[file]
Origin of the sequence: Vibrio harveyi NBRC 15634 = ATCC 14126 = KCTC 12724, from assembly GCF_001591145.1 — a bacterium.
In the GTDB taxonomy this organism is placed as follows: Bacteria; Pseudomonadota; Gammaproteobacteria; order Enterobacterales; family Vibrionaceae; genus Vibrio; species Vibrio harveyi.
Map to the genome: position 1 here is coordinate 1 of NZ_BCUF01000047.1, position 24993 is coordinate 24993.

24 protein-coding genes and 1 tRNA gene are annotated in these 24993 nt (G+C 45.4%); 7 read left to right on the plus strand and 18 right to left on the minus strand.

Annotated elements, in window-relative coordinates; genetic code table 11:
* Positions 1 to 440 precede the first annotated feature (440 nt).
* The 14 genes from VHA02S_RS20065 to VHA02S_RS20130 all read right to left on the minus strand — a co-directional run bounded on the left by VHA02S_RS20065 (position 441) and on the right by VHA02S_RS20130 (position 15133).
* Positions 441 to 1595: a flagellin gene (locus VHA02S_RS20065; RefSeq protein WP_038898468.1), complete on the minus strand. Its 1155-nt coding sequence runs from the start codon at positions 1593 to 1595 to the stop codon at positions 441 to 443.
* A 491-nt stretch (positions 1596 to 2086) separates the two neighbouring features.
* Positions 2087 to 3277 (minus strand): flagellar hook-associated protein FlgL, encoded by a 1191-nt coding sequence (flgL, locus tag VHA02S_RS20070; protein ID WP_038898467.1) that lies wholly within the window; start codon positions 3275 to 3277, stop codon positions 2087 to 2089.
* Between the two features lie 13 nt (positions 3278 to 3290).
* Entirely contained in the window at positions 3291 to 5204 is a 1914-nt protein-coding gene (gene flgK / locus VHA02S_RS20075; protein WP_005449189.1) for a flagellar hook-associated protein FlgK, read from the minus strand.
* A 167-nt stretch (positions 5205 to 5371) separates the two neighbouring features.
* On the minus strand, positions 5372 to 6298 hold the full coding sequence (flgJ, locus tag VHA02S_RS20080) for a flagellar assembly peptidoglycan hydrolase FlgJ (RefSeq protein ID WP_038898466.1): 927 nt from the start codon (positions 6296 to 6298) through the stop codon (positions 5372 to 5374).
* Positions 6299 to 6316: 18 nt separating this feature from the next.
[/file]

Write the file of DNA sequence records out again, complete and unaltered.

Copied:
Origin of the sequence: Vibrio harveyi NBRC 15634 = ATCC 14126 = KCTC 12724, from assembly GCF_001591145.1 — a bacterium.
In the GTDB taxonomy this organism is placed as follows: Bacteria; Pseudomonadota; Gammaproteobacteria; order Enterobacterales; family Vibrionaceae; genus Vibrio; species Vibrio harveyi.
Map to the genome: position 1 here is coordinate 1 of NZ_BCUF01000047.1, position 24993 is coordinate 24993.

24 protein-coding genes and 1 tRNA gene are annotated in these 24993 nt (G+C 45.4%); 7 read left to right on the plus strand and 18 right to left on the minus strand.

Annotated elements, in window-relative coordinates; genetic code table 11:
* Positions 1 to 440 precede the first annotated feature (440 nt).
* The 14 genes from VHA02S_RS20065 to VHA02S_RS20130 all read right to left on the minus strand — a co-directional run bounded on the left by VHA02S_RS20065 (position 441) and on the right by VHA02S_RS20130 (position 15133).
* Positions 441 to 1595: a flagellin gene (locus VHA02S_RS20065; RefSeq protein WP_038898468.1), complete on the minus strand. Its 1155-nt coding sequence runs from the start codon at positions 1593 to 1595 to the stop codon at positions 441 to 443.
* A 491-nt stretch (positions 1596 to 2086) separates the two neighbouring features.
* Positions 2087 to 3277 (minus strand): flagellar hook-associated protein FlgL, encoded by a 1191-nt coding sequence (flgL, locus tag VHA02S_RS20070; protein ID WP_038898467.1) that lies wholly within the window; start codon positions 3275 to 3277, stop codon positions 2087 to 2089.
* Between the two features lie 13 nt (positions 3278 to 3290).
* Entirely contained in the window at positions 3291 to 5204 is a 1914-nt protein-coding gene (gene flgK / locus VHA02S_RS20075; protein WP_005449189.1) for a flagellar hook-associated protein FlgK, read from the minus strand.
* A 167-nt stretch (positions 5205 to 5371) separates the two neighbouring features.
* On the minus strand, positions 5372 to 6298 hold the full coding sequence (flgJ, locus tag VHA02S_RS20080) for a flagellar assembly peptidoglycan hydrolase FlgJ (RefSeq protein ID WP_038898466.1): 927 nt from the start codon (positions 6296 to 6298) through the stop codon (positions 5372 to 5374).
* Positions 6299 to 6316: 18 nt separating this feature from the next.